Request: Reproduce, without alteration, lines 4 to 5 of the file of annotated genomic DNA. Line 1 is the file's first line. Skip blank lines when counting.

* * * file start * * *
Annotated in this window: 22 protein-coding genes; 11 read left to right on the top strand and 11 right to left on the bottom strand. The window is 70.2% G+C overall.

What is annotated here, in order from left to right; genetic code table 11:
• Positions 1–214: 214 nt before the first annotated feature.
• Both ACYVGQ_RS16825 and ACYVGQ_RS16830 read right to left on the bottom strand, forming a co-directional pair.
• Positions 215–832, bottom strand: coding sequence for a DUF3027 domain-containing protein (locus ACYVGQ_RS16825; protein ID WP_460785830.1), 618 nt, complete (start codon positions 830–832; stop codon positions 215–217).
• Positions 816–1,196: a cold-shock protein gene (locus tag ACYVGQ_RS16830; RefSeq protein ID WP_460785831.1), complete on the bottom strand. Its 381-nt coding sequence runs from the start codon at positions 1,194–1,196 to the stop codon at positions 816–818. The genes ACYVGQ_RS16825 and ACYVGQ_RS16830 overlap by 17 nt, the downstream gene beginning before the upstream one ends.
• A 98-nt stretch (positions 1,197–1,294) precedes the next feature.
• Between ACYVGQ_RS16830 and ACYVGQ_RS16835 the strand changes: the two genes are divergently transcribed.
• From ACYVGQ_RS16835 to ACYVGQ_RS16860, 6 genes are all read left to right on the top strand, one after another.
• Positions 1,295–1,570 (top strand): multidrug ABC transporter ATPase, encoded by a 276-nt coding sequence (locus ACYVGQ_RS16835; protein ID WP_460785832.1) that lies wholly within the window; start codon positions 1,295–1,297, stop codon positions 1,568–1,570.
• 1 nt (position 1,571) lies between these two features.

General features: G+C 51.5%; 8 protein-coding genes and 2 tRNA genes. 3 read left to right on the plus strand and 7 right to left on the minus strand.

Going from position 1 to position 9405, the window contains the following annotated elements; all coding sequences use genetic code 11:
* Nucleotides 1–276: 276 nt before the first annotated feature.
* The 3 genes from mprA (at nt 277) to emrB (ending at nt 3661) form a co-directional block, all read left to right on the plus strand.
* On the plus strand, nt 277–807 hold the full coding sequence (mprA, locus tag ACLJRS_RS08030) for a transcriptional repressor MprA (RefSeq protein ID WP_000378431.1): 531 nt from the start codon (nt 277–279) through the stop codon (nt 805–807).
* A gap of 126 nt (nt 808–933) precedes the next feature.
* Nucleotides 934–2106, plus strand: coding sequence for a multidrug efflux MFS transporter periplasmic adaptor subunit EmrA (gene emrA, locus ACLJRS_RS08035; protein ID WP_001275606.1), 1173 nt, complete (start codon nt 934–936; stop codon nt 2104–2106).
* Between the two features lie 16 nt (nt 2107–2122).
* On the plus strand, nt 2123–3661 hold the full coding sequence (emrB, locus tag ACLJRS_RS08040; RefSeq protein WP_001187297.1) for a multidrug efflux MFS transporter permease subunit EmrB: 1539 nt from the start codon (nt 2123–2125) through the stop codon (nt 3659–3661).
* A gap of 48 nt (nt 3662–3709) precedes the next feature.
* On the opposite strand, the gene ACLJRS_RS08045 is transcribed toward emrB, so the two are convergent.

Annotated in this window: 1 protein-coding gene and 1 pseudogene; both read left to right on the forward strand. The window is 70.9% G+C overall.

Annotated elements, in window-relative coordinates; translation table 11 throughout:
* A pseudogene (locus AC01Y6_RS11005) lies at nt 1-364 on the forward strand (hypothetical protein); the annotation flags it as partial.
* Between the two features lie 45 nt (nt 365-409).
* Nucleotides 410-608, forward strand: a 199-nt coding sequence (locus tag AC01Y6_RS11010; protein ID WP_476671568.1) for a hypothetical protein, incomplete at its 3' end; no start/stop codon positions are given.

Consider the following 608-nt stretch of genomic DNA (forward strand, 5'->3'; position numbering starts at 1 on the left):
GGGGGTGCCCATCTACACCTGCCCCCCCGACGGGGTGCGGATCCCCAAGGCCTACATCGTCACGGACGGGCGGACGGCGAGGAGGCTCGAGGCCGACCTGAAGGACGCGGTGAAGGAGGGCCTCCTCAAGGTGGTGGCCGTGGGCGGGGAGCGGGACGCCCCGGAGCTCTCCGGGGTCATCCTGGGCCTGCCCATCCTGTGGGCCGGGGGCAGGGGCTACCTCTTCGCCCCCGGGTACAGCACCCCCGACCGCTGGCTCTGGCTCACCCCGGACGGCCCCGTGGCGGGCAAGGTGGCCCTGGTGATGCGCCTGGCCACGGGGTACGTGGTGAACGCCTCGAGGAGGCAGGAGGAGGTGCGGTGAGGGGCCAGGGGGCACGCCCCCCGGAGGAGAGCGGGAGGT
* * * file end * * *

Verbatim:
• Both ACYVGQ_RS16825 and ACYVGQ_RS16830 read right to left on the bottom strand, forming a co-directional pair.
• Positions 215–832, bottom strand: coding sequence for a DUF3027 domain-containing protein (locus ACYVGQ_RS16825; protein ID WP_460785830.1), 618 nt, complete (start codon positions 830–832; stop codon positions 215–217).